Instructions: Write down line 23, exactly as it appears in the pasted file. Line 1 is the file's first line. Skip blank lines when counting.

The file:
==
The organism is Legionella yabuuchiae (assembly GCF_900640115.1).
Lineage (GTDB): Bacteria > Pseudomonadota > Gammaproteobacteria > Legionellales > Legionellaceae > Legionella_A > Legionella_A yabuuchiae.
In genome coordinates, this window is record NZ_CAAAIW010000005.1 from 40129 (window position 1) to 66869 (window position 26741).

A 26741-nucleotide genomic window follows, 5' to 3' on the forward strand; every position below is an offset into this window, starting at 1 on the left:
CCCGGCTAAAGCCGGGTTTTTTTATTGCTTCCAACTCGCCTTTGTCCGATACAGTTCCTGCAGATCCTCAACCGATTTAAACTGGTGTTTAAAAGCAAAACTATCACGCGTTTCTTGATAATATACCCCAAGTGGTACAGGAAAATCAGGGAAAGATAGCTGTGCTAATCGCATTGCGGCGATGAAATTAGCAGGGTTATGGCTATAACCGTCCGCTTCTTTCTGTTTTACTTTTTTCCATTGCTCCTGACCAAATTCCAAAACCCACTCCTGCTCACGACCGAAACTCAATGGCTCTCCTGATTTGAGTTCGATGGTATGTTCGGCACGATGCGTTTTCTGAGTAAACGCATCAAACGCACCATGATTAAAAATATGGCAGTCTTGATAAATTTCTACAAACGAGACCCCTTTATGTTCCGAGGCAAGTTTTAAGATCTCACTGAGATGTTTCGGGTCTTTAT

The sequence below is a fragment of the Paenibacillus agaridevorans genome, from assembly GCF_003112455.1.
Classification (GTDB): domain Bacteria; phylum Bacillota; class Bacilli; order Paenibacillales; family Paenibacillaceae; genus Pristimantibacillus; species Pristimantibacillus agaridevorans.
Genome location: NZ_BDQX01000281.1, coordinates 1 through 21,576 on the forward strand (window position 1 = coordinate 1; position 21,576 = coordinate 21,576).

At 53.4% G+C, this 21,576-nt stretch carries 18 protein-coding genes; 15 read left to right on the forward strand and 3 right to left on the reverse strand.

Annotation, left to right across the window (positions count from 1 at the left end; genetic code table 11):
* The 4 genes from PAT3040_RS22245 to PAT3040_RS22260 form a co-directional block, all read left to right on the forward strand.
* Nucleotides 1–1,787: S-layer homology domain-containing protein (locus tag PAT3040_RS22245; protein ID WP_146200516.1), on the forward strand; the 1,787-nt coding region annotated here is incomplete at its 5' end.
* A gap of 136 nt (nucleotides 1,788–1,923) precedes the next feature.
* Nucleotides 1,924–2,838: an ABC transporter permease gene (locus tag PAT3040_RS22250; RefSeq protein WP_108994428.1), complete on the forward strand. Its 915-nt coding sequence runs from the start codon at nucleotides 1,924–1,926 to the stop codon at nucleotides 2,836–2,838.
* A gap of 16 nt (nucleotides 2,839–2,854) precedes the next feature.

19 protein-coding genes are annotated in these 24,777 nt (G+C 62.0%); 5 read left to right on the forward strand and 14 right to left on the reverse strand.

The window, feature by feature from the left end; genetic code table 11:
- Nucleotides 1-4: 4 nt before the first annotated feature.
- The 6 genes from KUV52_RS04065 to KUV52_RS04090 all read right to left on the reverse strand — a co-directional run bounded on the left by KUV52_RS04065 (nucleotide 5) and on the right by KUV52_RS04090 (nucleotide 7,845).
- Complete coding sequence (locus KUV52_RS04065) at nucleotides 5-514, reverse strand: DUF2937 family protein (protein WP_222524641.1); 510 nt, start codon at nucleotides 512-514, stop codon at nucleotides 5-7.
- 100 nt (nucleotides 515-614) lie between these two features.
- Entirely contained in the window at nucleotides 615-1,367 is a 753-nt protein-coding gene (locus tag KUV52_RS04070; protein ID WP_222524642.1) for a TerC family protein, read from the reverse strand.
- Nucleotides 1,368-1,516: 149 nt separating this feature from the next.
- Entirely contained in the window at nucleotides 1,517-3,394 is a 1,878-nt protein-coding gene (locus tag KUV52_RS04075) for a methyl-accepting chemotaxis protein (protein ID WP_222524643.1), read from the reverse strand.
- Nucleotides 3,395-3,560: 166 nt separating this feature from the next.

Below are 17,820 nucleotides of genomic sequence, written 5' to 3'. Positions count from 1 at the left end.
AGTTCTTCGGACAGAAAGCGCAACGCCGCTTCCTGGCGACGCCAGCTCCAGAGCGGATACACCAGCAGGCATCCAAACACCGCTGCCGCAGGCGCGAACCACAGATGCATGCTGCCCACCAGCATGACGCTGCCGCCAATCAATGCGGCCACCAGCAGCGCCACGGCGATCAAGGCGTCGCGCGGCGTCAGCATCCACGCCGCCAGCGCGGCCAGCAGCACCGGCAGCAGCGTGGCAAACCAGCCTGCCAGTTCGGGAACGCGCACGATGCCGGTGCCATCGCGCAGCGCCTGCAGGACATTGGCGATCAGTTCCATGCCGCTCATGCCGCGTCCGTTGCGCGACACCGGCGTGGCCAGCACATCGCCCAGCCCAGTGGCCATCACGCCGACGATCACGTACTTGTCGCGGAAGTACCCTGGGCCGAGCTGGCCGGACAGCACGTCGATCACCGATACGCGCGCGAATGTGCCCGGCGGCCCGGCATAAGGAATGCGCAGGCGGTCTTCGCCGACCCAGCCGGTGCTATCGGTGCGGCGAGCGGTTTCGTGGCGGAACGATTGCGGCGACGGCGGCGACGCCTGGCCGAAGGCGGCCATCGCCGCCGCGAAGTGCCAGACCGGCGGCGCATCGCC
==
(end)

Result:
- Nucleotides 1,368-1,516: 149 nt separating this feature from the next.